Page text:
Alabama’s Medical Marijuana Rollout Stalls After Commission Freezes Licensing

The commission provided no indication of how long the stay would be in effect.

In a surprising reversal, the Alabama Medical Cannabis Commission indefinitely suspended the licensing for cultivators, dispensaries, and other participants in the state’s newly initiated medical marijuana program. The decision came following an emergency meeting held by the commission on Friday.

The license suspension comes after the commission discovered potential discrepancies in the scoring data used to assess applicants – and only days after the commission greenlit 21 applicants to move ahead. According to Dr. Steven Stokes, the commission chair and an oncologist, the discovery led to the recommendation for the stay.

“The stay is recommended due to the (commission’s) discovery of potential inconsistency in the tabulation of scoring data,” Stokes said during the meeting.

Stokes refrained from elaborating on the precise nature of the issue. Similarly, Brittany Peters, a spokeswoman for the commission, said she couldn’t comment further on the matter when reached by The Associated Press.

The commission plans to seek an independent review of all the scoring data. The issuance of licenses will be reconsidered once the stay is lifted. Despite the hold up, Stokes described the situation as a “temporary setback.”

“We’re trying to be honest and fair with everyone. We’ve got to move forward and correct any problems we find. Every state that started a medical marijuana program has had problems. We are no different,” Stokes said.

The impact of the pause on the availability of medical marijuana in Alabama remains unclear. The state’s lawmakers approved the medical marijuana program in 2021, but it has not been fully implemented yet.

Before the stay was issued, officials anticipated that medical marijuana could be available to patients by late 2023 or early 2024.

Still, officials previously expressed concern that the launch could get held up by litigation over the application process. One legal challenge was already filed by one applicant who asked a court to delay the licensing.

The judge in that case had not ruled on the request for a stay as of June 9, the Alabama Daily News reported, which cleared the way for the commission to award permits last Monday. Now, the gavel appears to have finally fallen.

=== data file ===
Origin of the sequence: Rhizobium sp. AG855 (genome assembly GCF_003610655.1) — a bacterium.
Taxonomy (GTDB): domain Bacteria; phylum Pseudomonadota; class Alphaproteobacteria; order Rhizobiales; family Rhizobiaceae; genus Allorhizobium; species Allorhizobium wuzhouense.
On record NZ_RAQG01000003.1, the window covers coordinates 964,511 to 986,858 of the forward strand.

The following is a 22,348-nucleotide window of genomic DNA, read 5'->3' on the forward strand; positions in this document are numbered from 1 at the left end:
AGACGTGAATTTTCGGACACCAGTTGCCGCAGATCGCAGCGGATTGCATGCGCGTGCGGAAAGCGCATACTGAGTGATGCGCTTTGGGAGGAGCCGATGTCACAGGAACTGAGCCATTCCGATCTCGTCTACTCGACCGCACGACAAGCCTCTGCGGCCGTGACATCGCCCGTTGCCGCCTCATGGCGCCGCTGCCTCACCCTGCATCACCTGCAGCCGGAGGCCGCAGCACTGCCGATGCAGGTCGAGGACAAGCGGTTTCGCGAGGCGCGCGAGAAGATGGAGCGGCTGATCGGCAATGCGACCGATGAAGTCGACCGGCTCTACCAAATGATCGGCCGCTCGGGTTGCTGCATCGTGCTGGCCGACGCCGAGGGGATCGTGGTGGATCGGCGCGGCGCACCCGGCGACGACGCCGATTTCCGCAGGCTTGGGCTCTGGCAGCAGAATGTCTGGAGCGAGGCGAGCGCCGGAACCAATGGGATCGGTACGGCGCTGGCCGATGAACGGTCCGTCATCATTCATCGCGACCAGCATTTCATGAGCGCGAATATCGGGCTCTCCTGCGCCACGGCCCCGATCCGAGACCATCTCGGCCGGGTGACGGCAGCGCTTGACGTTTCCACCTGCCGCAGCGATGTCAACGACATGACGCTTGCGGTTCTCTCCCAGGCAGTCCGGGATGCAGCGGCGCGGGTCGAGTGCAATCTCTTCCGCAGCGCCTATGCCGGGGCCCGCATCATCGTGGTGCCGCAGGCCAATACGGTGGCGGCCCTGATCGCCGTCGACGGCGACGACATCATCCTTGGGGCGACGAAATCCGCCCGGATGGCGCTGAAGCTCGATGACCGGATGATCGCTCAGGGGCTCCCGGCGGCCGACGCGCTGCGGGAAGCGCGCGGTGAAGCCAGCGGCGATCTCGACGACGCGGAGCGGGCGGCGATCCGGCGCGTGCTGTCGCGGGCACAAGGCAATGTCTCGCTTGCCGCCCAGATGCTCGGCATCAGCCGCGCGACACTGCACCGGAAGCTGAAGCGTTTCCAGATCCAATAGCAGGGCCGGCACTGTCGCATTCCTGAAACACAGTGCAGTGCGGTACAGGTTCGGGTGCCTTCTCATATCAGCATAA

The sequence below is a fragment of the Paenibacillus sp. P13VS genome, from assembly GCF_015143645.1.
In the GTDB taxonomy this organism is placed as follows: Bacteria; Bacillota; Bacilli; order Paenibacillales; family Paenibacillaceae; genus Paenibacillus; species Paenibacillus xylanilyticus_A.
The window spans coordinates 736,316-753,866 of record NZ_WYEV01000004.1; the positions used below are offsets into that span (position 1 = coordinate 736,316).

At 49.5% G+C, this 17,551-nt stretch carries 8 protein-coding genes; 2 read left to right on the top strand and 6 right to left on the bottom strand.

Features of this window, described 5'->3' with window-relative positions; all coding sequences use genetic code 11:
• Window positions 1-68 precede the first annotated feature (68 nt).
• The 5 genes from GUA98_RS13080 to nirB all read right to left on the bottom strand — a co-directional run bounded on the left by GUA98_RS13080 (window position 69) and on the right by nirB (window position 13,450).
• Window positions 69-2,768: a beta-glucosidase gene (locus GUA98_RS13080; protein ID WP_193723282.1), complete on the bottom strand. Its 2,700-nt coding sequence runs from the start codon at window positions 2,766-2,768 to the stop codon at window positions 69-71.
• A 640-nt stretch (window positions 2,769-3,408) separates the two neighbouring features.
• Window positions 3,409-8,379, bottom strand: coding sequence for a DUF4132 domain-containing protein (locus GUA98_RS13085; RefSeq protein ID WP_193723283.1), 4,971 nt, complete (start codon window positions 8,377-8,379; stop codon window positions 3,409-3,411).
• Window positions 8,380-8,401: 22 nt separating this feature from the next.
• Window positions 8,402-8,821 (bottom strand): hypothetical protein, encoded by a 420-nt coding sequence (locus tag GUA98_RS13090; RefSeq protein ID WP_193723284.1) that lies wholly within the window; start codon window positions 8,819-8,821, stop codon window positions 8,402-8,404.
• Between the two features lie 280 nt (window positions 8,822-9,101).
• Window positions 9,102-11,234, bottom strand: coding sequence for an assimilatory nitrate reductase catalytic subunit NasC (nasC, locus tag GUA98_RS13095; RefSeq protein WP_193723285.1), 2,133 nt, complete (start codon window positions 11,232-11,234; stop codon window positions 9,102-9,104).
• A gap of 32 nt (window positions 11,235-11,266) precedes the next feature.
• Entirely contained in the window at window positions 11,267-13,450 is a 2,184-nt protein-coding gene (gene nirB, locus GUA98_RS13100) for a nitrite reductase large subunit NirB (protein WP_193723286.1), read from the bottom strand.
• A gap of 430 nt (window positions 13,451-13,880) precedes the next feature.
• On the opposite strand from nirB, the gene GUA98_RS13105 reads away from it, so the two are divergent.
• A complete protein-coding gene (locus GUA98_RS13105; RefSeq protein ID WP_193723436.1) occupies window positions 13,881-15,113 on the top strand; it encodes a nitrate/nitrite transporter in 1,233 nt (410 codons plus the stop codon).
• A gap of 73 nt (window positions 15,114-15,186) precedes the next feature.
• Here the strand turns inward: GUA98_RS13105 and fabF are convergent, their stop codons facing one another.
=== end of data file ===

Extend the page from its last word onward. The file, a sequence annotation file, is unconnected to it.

In a statement, commission director John McMillan pledged a swift resolution to the problem, stating, “The Commission will work expeditiously to investigate and identify inconsistencies in the score data.”

According to JD Supra, those who were awarded a license on June 12 will not have to pay the license fee by June 26, as previously required. Similarly, those denied licenses are not mandated to submit a Request for Investigative Hearing form by the same date.

Licenses that were to be issued on July 10 will also not proceed as planned.

The commission said that it won’t provide score data or other materials related to the application process while the stay remains in place.

Once the commission decides to lift the stay, it will reassess applicants and provide specific timelines for the payment of license fees, submission of requests for investigative hearings, and the awarding of licenses.

A limited number of permits were available for the applicant pool:

  • 12 for growers
  • Four for processors
  • Four for dispensaries
  • Five for vertically integrated facilities under state law.

Annual fees range from $30,000 to $50,000 depending on permit type.

Adam Jackson

Adam Jackson writes about the cannabis industry for the Green Market Report. He previously covered the Missouri Statehouse for the Columbia Missourian and has written for the Missouri Independent. He most recently covered retail, restaurants and other consumer companies for Bloomberg Business News. You can find him on Twitter at @adam_sjackson and email him at adam.jackson@crain.com.


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